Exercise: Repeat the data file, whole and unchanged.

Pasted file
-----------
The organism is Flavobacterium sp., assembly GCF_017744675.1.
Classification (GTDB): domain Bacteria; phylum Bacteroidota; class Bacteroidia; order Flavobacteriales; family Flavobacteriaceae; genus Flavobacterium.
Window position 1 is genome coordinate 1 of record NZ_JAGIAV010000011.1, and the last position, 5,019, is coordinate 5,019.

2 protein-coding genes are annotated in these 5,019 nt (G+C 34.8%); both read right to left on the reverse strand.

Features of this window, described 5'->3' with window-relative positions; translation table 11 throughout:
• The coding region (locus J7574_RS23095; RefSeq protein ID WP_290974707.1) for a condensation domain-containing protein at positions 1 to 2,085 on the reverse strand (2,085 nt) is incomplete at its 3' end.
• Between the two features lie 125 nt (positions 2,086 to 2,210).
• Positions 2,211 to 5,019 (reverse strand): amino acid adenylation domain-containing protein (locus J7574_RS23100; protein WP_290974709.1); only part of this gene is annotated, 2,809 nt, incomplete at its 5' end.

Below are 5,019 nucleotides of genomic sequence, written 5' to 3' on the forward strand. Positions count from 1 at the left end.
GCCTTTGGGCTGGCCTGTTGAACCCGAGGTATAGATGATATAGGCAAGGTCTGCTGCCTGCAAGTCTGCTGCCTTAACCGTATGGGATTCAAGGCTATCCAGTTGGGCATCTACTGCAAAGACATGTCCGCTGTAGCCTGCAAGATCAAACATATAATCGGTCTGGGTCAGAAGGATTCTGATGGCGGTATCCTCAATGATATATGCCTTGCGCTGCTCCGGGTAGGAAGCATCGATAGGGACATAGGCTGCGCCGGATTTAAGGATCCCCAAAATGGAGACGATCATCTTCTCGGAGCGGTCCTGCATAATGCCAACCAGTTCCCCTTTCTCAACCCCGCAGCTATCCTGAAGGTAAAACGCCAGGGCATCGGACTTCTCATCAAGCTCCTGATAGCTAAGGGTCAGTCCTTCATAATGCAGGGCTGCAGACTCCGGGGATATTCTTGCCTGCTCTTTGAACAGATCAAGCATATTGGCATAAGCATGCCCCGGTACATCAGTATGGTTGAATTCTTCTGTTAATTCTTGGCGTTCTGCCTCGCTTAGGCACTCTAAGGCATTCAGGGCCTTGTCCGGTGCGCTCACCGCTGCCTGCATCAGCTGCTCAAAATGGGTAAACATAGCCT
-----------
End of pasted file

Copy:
The organism is Flavobacterium sp., assembly GCF_017744675.1.
Classification (GTDB): domain Bacteria; phylum Bacteroidota; class Bacteroidia; order Flavobacteriales; family Flavobacteriaceae; genus Flavobacterium.
Window position 1 is genome coordinate 1 of record NZ_JAGIAV010000011.1, and the last position, 5,019, is coordinate 5,019.

2 protein-coding genes are annotated in these 5,019 nt (G+C 34.8%); both read right to left on the reverse strand.

Features of this window, described 5'->3' with window-relative positions; translation table 11 throughout:
• The coding region (locus J7574_RS23095; RefSeq protein ID WP_290974707.1) for a condensation domain-containing protein at positions 1 to 2,085 on the reverse strand (2,085 nt) is incomplete at its 3' end.
• Between the two features lie 125 nt (positions 2,086 to 2,210).
• Positions 2,211 to 5,019 (reverse strand): amino acid adenylation domain-containing protein (locus J7574_RS23100; protein WP_290974709.1); only part of this gene is annotated, 2,809 nt, incomplete at its 5' end.

Below are 5,019 nucleotides of genomic sequence, written 5' to 3' on the forward strand. Positions count from 1 at the left end.
GCCTTTGGGCTGGCCTGTTGAACCCGAGGTATAGATGATATAGGCAAGGTCTGCTGCCTGCAAGTCTGCTGCCTTAACCGTATGGGATTCAAGGCTATCCAGTTGGGCATCTACTGCAAAGACATGTCCGCTGTAGCCTGCAAGATCAAACATATAATCGGTCTGGGTCAGAAGGATTCTGATGGCGGTATCCTCAATGATATATGCCTTGCGCTGCTCCGGGTAGGAAGCATCGATAGGGACATAGGCTGCGCCGGATTTAAGGATCCCCAAAATGGAGACGATCATCTTCTCGGAGCGGTCCTGCATAATGCCAACCAGTTCCCCTTTCTCAACCCCGCAGCTATCCTGAAGGTAAAACGCCAGGGCATCGGACTTCTCATCAAGCTCCTGATAGCTAAGGGTCAGTCCTTCATAATGCAGGGCTGCAGACTCCGGGGATATTCTTGCCTGCTCTTTGAACAGATCAAGCATATTGGCATAAGCATGCCCCGGTACATCAGTATGGTTGAATTCTTCTGTTAATTCTTGGCGTTCTGCCTCGCTTAGGCACTCTAAGGCATTCAGGGCCTTGTCCGGTGCGCTCACCGCTGCCTGCATCAGCTGCTCAAAATGGGTAAACATAGCCT